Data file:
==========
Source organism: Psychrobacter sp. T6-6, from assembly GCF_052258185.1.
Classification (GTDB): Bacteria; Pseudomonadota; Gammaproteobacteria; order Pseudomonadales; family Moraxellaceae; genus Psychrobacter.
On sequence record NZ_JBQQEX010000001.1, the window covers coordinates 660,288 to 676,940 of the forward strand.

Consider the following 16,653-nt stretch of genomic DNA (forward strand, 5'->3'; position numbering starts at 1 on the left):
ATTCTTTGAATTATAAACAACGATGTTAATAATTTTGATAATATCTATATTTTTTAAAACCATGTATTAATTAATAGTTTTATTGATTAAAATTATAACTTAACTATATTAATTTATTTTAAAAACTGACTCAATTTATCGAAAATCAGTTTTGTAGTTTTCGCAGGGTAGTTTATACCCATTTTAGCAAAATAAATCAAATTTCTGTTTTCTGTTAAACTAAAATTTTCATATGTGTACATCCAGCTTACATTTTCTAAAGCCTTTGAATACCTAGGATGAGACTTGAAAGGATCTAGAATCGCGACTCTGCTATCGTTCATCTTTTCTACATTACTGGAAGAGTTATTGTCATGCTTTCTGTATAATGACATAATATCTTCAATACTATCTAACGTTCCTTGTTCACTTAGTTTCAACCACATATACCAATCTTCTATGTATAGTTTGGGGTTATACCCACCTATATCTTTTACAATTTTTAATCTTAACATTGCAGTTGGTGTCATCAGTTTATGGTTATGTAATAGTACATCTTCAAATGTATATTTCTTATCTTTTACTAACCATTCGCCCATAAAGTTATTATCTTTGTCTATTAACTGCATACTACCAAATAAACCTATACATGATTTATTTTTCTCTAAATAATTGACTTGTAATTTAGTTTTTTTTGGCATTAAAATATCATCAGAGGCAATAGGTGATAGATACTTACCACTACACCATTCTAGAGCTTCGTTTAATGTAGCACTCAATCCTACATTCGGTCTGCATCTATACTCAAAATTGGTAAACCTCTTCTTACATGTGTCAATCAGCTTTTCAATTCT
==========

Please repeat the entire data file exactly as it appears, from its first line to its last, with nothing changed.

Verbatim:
Source organism: Psychrobacter sp. T6-6, from assembly GCF_052258185.1.
Classification (GTDB): Bacteria; Pseudomonadota; Gammaproteobacteria; order Pseudomonadales; family Moraxellaceae; genus Psychrobacter.
On sequence record NZ_JBQQEX010000001.1, the window covers coordinates 660,288 to 676,940 of the forward strand.

Consider the following 16,653-nt stretch of genomic DNA (forward strand, 5'->3'; position numbering starts at 1 on the left):
ATTCTTTGAATTATAAACAACGATGTTAATAATTTTGATAATATCTATATTTTTTAAAACCATGTATTAATTAATAGTTTTATTGATTAAAATTATAACTTAACTATATTAATTTATTTTAAAAACTGACTCAATTTATCGAAAATCAGTTTTGTAGTTTTCGCAGGGTAGTTTATACCCATTTTAGCAAAATAAATCAAATTTCTGTTTTCTGTTAAACTAAAATTTTCATATGTGTACATCCAGCTTACATTTTCTAAAGCCTTTGAATACCTAGGATGAGACTTGAAAGGATCTAGAATCGCGACTCTGCTATCGTTCATCTTTTCTACATTACTGGAAGAGTTATTGTCATGCTTTCTGTATAATGACATAATATCTTCAATACTATCTAACGTTCCTTGTTCACTTAGTTTCAACCACATATACCAATCTTCTATGTATAGTTTGGGGTTATACCCACCTATATCTTTTACAATTTTTAATCTTAACATTGCAGTTGGTGTCATCAGTTTATGGTTATGTAATAGTACATCTTCAAATGTATATTTCTTATCTTTTACTAACCATTCGCCCATAAAGTTATTATCTTTGTCTATTAACTGCATACTACCAAATAAACCTATACATGATTTATTTTTCTCTAAATAATTGACTTGTAATTTAGTTTTTTTTGGCATTAAAATATCATCAGAGGCAATAGGTGATAGATACTTACCACTACACCATTCTAGAGCTTCGTTTAATGTAGCACTCAATCCTACATTCGGTCTGCATCTATACTCAAAATTGGTAAACCTCTTCTTACATGTGTCAATCAGCTTTTCAATTCT